Over the years I lost count how many times I neared the World Record in competition, only to miss it by a small margin.
In 2005, David Horne set the mark of 231 lbs. At the time, that number sounded incredible. I was able to lift 220 on it in competition after a bit of work, so I started to think about chasing the record. I was still nowhere near it, but I always thought about what it would be like to own the record.
In 2007, I was driven even further away from the record when Martin Arildsson, of Sweden, and Chad Woodall, of the US. set new records 243.
In 2008, Horne came back and set a new mark of 253 pounds.
All awhile the record was rising in the lift, I was driving and flying all over the country chasing it. I have been pursuing it for years, always coming up short.
In March of 2008, I had the record weight on the implement and lifted it all the way to the stick. Unfortunately the front collar was not put on securely and the weights slid off the front of the implement, ripping it out of my hands.
In December of 2008, I set a new United States Record of 246 pounds, but could only barely break the new record weight from the ground.
In January of 2009, the record taunted me again as I failed to pull it off the ground.
My thumb power waxed and waned during 2009 until September, when I hit a new US Record of 249 pounds and nearly set a new record of 255 at the US National Championship, but the implement slipped out of my hands about an inch from the stick.
After Nationals, I took a week off of training and planned my attack on the World Record. I sat down with my notepad and my pen and planned out the next dozen or so pinch workouts that I would have between the end of September and December 12, 2009.
December 12, 2009 would be the date of the Gripmas Carol - an annual contest put on by Chris Rice in Crooksville Ohio.
As I sat with my pad and pen, I resolved that I would work as hard as physically possible every 6 to 10 days, building my thumbs up to levels of strength I had never done before.
I also decided that in order to get stronger than I ever had been before in such a short time, I'd have to use tactics that I had never employed before.
In one of my first workouts on the Road to the Record, Smitty said to me,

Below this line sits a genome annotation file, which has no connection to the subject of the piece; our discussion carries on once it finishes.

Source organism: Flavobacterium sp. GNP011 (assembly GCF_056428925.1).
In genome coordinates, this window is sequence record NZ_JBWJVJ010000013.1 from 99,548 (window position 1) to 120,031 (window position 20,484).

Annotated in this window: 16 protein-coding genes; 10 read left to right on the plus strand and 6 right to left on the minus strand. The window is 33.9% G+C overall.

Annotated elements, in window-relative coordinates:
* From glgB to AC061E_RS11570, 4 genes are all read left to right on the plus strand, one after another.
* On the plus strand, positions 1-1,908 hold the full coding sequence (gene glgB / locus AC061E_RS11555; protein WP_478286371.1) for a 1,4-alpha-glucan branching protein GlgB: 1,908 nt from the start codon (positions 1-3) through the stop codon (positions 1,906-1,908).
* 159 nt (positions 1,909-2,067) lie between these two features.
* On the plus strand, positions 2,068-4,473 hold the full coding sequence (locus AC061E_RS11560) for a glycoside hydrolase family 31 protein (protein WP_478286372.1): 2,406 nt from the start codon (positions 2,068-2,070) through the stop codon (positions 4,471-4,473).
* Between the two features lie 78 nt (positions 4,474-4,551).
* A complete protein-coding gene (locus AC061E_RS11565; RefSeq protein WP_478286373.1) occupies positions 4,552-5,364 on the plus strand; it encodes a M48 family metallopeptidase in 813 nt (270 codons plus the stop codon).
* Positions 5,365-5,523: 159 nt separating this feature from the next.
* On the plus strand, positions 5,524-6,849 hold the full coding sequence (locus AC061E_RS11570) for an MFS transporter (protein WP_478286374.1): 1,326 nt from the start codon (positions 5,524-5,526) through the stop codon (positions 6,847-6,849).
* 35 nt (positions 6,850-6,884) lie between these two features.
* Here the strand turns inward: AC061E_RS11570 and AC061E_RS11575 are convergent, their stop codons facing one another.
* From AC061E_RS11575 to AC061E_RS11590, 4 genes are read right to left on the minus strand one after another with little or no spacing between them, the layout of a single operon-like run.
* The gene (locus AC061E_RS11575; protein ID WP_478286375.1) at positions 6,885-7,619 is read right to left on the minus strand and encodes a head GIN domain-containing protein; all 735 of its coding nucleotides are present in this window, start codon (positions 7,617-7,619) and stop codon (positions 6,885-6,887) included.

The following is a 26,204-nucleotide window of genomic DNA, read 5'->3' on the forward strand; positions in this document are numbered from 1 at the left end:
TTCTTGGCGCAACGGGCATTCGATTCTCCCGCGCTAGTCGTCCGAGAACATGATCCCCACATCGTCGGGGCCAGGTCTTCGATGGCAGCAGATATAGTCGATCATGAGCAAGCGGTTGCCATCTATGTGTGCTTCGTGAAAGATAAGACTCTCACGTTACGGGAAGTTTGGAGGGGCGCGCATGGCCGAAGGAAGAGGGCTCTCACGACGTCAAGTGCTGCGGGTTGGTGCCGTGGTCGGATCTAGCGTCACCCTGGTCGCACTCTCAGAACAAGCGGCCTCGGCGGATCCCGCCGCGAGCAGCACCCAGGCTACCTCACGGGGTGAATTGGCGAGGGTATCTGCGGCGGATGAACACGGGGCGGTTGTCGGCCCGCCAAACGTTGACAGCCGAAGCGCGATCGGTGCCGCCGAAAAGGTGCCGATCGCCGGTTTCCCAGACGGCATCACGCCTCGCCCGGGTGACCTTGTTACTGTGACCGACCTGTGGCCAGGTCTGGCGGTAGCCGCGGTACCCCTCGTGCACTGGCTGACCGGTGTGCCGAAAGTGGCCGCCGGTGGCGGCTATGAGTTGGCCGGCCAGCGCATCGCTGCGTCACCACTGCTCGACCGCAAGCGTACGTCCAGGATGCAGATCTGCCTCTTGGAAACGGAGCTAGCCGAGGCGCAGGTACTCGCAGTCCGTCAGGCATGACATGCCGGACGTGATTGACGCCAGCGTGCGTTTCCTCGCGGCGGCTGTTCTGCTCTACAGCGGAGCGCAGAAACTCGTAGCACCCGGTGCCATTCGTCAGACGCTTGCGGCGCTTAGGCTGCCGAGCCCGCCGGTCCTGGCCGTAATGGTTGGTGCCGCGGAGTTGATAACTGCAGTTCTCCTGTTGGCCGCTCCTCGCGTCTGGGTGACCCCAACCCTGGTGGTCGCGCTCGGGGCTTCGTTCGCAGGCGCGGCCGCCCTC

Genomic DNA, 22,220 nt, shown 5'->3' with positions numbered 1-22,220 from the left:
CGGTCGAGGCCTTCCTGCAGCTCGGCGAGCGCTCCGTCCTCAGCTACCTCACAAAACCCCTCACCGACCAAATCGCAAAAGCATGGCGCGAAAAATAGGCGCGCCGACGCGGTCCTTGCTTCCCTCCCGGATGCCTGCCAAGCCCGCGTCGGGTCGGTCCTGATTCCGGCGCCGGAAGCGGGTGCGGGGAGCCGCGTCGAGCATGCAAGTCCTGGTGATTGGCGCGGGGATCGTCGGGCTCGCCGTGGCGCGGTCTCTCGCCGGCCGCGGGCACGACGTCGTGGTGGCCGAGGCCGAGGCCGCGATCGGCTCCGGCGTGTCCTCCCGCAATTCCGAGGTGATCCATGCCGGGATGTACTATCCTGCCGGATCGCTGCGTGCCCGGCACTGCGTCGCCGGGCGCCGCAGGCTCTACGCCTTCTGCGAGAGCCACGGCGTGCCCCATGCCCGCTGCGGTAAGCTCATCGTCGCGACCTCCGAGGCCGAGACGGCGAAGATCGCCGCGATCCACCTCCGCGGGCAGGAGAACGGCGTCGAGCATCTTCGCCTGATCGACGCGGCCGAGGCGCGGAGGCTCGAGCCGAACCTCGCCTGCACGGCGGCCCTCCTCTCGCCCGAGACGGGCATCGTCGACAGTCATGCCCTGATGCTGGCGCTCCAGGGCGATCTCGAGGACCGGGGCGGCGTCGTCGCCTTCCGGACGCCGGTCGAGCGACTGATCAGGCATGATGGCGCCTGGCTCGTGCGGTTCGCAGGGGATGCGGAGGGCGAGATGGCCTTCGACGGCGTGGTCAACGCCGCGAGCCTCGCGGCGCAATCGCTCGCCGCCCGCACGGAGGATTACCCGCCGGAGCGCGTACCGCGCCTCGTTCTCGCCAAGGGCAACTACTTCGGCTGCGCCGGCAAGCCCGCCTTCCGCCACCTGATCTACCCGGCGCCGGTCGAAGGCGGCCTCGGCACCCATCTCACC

"Man could you imagine if you taped all of your workouts from now until December. You could have a complete documentary if you actually break the record."
With that, I promptly looked him straight in the eye and told him,
"What do you mean IF I break the record?"
Over the course of the next two months, I commenced to go places with my training I never thought possible. I hit more reps, more sets, more auxiliary implements, and more advanced pinch training techniques than I have in my last 5 years of training for the Two Hands Pinch.
My dad, who had been by my side throughout all the years I played baseball, had come along for the ride to Ohio to see me break the record.
The Road to the Record had come to a dead end. Now it was up to me to put all the strength I had built into action and take the Record back home to the state of Pennsylvania.
It was time to leave it all on the platform.
Now, you can own the DVD that chronicles exactly how I captured the World Record in Two Hands Pinch.
All the workouts were taped. See the exact exercises I used and the Home Made Equipment I used in my training while on the Road to the Record.
The footage is complete with successes and misses, revealing some of the most complex Pinch training techniques ever shown.
Here's how to get your copy of the Road to the Record Documentary DVD.
1. Send Your Order in the Postal Mail. Fill out a check or money order for the introductory price of $27 + $5.95 shipping (within the United States) or $27 + $14.95 shipping (for international orders). You can send it to me at the following address:
I have competed in over a dozen Grip competitions. I have won many and
finished top 3 over 90% of the time. I have written two world renowned Grip Strength Feat instruction ebooks which are considered definitive resources on the subjects.
I am also a certified through the National Strength and Conditioning Association (NSCA) as a Certified Strength and Conditioning Specialist or CSCS. I have been an
active member since 2001 and have spoken at many NSCA state clinics on athletic strength development.